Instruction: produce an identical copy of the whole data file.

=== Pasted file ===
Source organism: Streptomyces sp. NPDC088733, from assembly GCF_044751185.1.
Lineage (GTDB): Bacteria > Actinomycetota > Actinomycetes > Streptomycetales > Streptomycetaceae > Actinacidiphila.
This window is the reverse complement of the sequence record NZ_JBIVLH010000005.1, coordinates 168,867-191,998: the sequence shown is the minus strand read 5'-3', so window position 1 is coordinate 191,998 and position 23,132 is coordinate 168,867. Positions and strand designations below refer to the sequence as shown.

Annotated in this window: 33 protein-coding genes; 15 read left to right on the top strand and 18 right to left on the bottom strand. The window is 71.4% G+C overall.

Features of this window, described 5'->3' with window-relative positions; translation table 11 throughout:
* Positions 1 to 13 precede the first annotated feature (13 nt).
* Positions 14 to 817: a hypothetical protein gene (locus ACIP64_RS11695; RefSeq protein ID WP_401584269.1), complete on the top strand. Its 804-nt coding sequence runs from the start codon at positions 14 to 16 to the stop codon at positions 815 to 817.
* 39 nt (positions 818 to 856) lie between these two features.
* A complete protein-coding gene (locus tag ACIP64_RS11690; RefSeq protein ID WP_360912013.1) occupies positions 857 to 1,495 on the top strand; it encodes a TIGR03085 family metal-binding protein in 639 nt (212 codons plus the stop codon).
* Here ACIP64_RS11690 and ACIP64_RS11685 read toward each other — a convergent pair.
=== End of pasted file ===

Source organism: Streptomyces sp. NPDC088733, from assembly GCF_044751185.1.
Lineage (GTDB): Bacteria > Actinomycetota > Actinomycetes > Streptomycetales > Streptomycetaceae > Actinacidiphila.
This window is the reverse complement of the sequence record NZ_JBIVLH010000005.1, coordinates 168,867-191,998: the sequence shown is the minus strand read 5'-3', so window position 1 is coordinate 191,998 and position 23,132 is coordinate 168,867. Positions and strand designations below refer to the sequence as shown.

Annotated in this window: 33 protein-coding genes; 15 read left to right on the top strand and 18 right to left on the bottom strand. The window is 71.4% G+C overall.

Features of this window, described 5'->3' with window-relative positions; translation table 11 throughout:
* Positions 1 to 13 precede the first annotated feature (13 nt).
* Positions 14 to 817: a hypothetical protein gene (locus ACIP64_RS11695; RefSeq protein ID WP_401584269.1), complete on the top strand. Its 804-nt coding sequence runs from the start codon at positions 14 to 16 to the stop codon at positions 815 to 817.
* 39 nt (positions 818 to 856) lie between these two features.
* A complete protein-coding gene (locus tag ACIP64_RS11690; RefSeq protein ID WP_360912013.1) occupies positions 857 to 1,495 on the top strand; it encodes a TIGR03085 family metal-binding protein in 639 nt (212 codons plus the stop codon).
* Here ACIP64_RS11690 and ACIP64_RS11685 read toward each other — a convergent pair.